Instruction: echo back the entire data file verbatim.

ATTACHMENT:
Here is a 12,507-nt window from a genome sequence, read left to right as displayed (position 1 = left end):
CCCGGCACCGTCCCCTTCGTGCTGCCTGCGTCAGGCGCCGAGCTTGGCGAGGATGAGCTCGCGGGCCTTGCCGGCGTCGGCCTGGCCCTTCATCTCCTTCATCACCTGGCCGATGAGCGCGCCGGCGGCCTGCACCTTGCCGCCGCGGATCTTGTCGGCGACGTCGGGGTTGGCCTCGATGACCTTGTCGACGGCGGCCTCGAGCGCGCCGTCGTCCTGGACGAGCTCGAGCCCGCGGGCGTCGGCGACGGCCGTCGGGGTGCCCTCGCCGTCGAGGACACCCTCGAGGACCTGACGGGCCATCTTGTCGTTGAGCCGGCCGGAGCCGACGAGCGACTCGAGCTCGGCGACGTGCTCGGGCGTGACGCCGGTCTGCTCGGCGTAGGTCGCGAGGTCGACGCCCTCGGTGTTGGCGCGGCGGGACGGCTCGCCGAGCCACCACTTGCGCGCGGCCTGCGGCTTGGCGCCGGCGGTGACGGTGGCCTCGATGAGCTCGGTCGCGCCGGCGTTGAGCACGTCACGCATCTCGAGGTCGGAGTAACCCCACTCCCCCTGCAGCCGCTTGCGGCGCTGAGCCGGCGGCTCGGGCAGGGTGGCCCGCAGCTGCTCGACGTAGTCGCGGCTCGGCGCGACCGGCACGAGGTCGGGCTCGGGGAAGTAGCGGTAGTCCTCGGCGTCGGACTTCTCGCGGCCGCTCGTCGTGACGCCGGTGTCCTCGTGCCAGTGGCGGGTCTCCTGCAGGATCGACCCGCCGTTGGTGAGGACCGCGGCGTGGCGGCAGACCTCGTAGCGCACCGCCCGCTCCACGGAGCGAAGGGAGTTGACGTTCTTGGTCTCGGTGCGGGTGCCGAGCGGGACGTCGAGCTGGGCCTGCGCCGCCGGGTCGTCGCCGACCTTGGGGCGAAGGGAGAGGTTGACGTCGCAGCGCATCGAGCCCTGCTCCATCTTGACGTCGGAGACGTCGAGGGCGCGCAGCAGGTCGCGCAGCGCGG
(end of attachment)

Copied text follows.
Here is a 12,507-nt window from a genome sequence, read left to right as displayed (position 1 = left end):
CCCGGCACCGTCCCCTTCGTGCTGCCTGCGTCAGGCGCCGAGCTTGGCGAGGATGAGCTCGCGGGCCTTGCCGGCGTCGGCCTGGCCCTTCATCTCCTTCATCACCTGGCCGATGAGCGCGCCGGCGGCCTGCACCTTGCCGCCGCGGATCTTGTCGGCGACGTCGGGGTTGGCCTCGATGACCTTGTCGACGGCGGCCTCGAGCGCGCCGTCGTCCTGGACGAGCTCGAGCCCGCGGGCGTCGGCGACGGCCGTCGGGGTGCCCTCGCCGTCGAGGACACCCTCGAGGACCTGACGGGCCATCTTGTCGTTGAGCCGGCCGGAGCCGACGAGCGACTCGAGCTCGGCGACGTGCTCGGGCGTGACGCCGGTCTGCTCGGCGTAGGTCGCGAGGTCGACGCCCTCGGTGTTGGCGCGGCGGGACGGCTCGCCGAGCCACCACTTGCGCGCGGCCTGCGGCTTGGCGCCGGCGGTGACGGTGGCCTCGATGAGCTCGGTCGCGCCGGCGTTGAGCACGTCACGCATCTCGAGGTCGGAGTAACCCCACTCCCCCTGCAGCCGCTTGCGGCGCTGAGCCGGCGGCTCGGGCAGGGTGGCCCGCAGCTGCTCGACGTAGTCGCGGCTCGGCGCGACCGGCACGAGGTCGGGCTCGGGGAAGTAGCGGTAGTCCTCGGCGTCGGACTTCTCGCGGCCGCTCGTCGTGACGCCGGTGTCCTCGTGCCAGTGGCGGGTCTCCTGCAGGATCGACCCGCCGTTGGTGAGGACCGCGGCGTGGCGGCAGACCTCGTAGCGCACCGCCCGCTCCACGGAGCGAAGGGAGTTGACGTTCTTGGTCTCGGTGCGGGTGCCGAGCGGGACGTCGAGCTGGGCCTGCGCCGCCGGGTCGTCGCCGACCTTGGGGCGAAGGGAGAGGTTGACGTCGCAGCGCATCGAGCCCTGCTCCATCTTGACGTCGGAGACGTCGAGGGCGCGCAGCAGGTCGCGCAGCGCGG